My own passion for Shakespeare came after I worked on the language. I had to stop being embarrassed for not knowing older English and simply work to learn the vocabulary and speech patterns as if it were a foreign tongue. Looked at this way, Shakespearean English is the easiest “second language” most of us will ever learn!

Is it possible to fully enjoy literature without understanding its grammar?

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John 1:1

In the beginning was the Word, and the Word was with God, and the Word was God.



John Mark Reynolds is the president of The Saint Constantine School, a school that aspires to preschool through college education. He is also a philosopher, administrator, and joyous curmudgeon. Reynolds was the founder and first director of the Torrey Honors Institute at Biola University. He was provost at Houston Baptist University where he was instrumental in starting the graduate Apologetics program and a cinema and new media arts major. John Mark blogs at Eidos on the Patheos Evangelical platform and has written for First Things and the Washington Post. He is an owner of the Green Bay Packers.


D I G  D E E P E R

On Much Ado About Nothing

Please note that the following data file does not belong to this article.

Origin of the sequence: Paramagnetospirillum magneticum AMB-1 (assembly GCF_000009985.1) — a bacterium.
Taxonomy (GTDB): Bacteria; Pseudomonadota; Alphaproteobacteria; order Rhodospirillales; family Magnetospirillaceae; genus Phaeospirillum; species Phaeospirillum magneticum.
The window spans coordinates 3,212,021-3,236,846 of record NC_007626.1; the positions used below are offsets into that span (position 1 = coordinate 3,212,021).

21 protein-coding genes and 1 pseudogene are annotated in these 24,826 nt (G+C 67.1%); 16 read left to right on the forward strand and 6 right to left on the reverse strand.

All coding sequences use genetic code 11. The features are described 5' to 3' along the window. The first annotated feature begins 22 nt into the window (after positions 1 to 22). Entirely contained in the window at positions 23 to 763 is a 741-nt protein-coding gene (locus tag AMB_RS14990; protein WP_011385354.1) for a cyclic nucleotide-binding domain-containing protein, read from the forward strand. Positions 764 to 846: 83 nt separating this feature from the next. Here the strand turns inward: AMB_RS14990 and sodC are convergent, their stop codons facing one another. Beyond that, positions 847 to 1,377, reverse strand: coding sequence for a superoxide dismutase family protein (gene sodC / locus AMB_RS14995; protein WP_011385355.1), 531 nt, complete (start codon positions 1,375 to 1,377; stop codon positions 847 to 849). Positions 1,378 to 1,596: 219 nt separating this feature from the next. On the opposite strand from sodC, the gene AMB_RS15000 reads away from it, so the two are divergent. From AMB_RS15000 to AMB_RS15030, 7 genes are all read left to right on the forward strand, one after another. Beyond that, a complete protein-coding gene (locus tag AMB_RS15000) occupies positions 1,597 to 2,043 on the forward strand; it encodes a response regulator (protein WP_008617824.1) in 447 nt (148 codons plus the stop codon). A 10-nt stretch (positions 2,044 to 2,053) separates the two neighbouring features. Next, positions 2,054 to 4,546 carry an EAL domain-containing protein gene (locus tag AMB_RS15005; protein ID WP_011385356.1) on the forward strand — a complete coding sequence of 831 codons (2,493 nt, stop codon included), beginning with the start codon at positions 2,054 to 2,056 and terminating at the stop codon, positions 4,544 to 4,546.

Melissa Schubert

Some of us can be tempted to dismiss comedy as taking reality too lightly. But here’s why I take comedies seriously: they present and celebrate the world in which we survive our own and others’ mistakes, follies, transgressions, and deep sins. However lightly, dimly, or bleakly, comedies revel in our survival—in the delaying of death and the staying of the curse. Comedies tell the story of ruined folk somehow avoiding ruin.

The world turns out to be sufficiently ample, elastic, wide, and often bountiful, even for we who’ve been exiled from paradise. Sometimes the happy vision is as meager an offering as the survival of the thwarted villain still mired in all his disdain for the universe. But its happiest pictures include long-awaited reunions, the practice of forgiveness, and weddings—festive unions between undeserving lovers that promise even more life for the community and love for the world.

And so we have Shakespeare’s delightful play, Much Ado About Nothing. One primary subject (and a subject of all of his comedies) is love struggling toward marriage. Marriage is the goal of the lover’s quartet (Beatrice and Benedick, Hero and Claudio) as well as the goal of the community in Messina. Marriage is proposed, by the play, as a happy situation, not only for the characters of the play but also for the city. Benedick has it right when he proclaims, “The world must be peopled.”